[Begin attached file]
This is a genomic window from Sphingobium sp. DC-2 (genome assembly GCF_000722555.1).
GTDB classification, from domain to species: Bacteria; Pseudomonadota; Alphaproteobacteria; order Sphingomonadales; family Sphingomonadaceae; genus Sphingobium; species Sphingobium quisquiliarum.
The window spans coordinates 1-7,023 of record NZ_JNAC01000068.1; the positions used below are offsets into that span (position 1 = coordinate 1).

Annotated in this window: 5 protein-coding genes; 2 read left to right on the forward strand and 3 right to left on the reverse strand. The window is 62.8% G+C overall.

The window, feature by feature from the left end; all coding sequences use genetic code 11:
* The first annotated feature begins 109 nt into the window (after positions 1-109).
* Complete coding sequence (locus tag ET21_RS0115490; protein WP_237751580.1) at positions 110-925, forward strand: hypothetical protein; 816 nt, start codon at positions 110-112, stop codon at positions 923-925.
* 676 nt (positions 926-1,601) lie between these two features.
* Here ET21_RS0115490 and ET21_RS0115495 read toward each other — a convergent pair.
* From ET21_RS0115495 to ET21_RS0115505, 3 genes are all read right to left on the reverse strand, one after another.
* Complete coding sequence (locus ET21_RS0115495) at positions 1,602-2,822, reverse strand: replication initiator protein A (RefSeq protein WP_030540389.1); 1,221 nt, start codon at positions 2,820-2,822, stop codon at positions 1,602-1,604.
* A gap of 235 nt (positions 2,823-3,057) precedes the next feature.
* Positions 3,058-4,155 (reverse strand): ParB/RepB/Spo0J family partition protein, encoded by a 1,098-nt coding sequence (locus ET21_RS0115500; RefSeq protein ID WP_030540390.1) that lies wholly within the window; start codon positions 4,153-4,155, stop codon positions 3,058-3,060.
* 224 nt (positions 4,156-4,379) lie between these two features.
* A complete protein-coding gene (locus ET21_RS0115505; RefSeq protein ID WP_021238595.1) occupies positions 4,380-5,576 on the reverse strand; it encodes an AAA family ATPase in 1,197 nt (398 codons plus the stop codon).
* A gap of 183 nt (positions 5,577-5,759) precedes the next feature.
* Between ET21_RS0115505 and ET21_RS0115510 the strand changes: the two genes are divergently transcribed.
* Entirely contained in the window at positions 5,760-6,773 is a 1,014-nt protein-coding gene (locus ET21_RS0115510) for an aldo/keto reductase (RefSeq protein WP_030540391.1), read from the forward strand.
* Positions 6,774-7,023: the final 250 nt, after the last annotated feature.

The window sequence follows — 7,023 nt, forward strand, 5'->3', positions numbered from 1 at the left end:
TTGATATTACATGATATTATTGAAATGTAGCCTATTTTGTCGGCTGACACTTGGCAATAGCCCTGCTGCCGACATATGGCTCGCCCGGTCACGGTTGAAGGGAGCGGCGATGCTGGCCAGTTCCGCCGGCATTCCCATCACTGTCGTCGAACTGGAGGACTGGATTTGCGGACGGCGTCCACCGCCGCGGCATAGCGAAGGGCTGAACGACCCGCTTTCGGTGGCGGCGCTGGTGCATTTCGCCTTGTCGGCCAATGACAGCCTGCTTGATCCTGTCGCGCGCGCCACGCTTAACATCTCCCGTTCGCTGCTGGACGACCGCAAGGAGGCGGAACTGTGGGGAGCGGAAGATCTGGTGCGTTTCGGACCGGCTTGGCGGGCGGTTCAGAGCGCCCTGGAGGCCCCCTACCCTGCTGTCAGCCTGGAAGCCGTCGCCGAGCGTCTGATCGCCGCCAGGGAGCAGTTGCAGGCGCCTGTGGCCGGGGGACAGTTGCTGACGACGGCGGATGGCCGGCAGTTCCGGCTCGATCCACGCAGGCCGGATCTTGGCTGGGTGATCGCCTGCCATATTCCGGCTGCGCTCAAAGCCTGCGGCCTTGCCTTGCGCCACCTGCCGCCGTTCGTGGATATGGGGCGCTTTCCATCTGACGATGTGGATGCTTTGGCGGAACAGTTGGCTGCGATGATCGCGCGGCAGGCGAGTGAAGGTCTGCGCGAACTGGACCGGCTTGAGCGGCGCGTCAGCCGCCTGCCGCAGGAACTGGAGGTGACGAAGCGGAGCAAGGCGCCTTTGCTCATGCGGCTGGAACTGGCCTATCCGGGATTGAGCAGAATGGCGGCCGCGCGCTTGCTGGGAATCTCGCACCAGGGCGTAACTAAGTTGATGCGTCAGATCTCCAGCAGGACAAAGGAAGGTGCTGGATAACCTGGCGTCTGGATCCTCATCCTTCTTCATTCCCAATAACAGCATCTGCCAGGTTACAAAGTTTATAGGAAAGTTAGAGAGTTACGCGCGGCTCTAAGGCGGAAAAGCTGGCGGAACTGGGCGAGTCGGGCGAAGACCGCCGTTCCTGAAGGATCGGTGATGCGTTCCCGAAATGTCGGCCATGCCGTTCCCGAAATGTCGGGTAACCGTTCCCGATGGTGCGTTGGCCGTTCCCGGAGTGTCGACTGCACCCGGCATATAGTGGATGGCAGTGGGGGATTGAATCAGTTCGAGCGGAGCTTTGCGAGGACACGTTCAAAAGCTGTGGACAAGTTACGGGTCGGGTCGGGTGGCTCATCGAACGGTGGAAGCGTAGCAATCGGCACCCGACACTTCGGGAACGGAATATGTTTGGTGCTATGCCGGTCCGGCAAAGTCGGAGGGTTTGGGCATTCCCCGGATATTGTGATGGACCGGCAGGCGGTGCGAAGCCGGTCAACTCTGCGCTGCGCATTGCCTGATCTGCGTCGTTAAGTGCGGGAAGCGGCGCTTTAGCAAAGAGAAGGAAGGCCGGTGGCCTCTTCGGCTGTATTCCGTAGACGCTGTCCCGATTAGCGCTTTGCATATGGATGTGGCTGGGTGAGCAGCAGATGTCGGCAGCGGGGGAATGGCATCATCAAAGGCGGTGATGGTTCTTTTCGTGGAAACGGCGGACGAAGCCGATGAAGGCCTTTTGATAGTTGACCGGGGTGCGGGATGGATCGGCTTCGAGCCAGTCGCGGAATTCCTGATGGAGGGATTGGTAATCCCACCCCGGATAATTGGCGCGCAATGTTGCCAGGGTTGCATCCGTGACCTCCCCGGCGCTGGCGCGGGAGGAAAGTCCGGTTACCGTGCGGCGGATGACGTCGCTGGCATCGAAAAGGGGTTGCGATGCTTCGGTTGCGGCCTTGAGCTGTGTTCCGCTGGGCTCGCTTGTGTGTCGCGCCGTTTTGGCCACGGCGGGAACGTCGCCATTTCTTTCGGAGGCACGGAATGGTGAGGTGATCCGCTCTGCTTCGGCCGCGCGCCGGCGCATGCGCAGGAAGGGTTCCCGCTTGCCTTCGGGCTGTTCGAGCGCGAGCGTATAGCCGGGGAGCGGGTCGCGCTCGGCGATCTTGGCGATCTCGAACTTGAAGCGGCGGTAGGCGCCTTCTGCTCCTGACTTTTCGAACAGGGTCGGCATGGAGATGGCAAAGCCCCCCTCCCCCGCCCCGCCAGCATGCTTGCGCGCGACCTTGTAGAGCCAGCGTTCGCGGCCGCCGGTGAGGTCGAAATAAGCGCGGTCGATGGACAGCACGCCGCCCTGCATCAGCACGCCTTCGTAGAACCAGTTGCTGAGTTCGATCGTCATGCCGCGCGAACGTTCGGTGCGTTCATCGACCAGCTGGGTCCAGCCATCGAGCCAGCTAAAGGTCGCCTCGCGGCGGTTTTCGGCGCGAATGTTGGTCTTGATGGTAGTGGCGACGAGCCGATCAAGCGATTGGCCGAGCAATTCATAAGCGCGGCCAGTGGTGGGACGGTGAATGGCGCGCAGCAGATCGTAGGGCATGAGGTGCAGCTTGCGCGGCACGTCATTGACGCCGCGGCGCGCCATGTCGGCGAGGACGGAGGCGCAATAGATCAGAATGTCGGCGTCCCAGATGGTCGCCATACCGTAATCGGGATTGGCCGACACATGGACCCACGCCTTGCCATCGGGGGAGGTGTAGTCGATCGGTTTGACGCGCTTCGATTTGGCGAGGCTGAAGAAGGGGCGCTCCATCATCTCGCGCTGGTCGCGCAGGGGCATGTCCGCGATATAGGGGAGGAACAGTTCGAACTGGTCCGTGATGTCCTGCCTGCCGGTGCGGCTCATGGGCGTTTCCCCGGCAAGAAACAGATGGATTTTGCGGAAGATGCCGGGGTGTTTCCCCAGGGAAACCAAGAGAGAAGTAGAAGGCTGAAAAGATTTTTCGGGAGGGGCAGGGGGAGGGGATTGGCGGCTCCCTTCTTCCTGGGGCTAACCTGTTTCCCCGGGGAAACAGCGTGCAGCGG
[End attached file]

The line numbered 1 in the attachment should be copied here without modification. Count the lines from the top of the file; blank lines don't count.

This is a genomic window from Sphingobium sp. DC-2 (genome assembly GCF_000722555.1).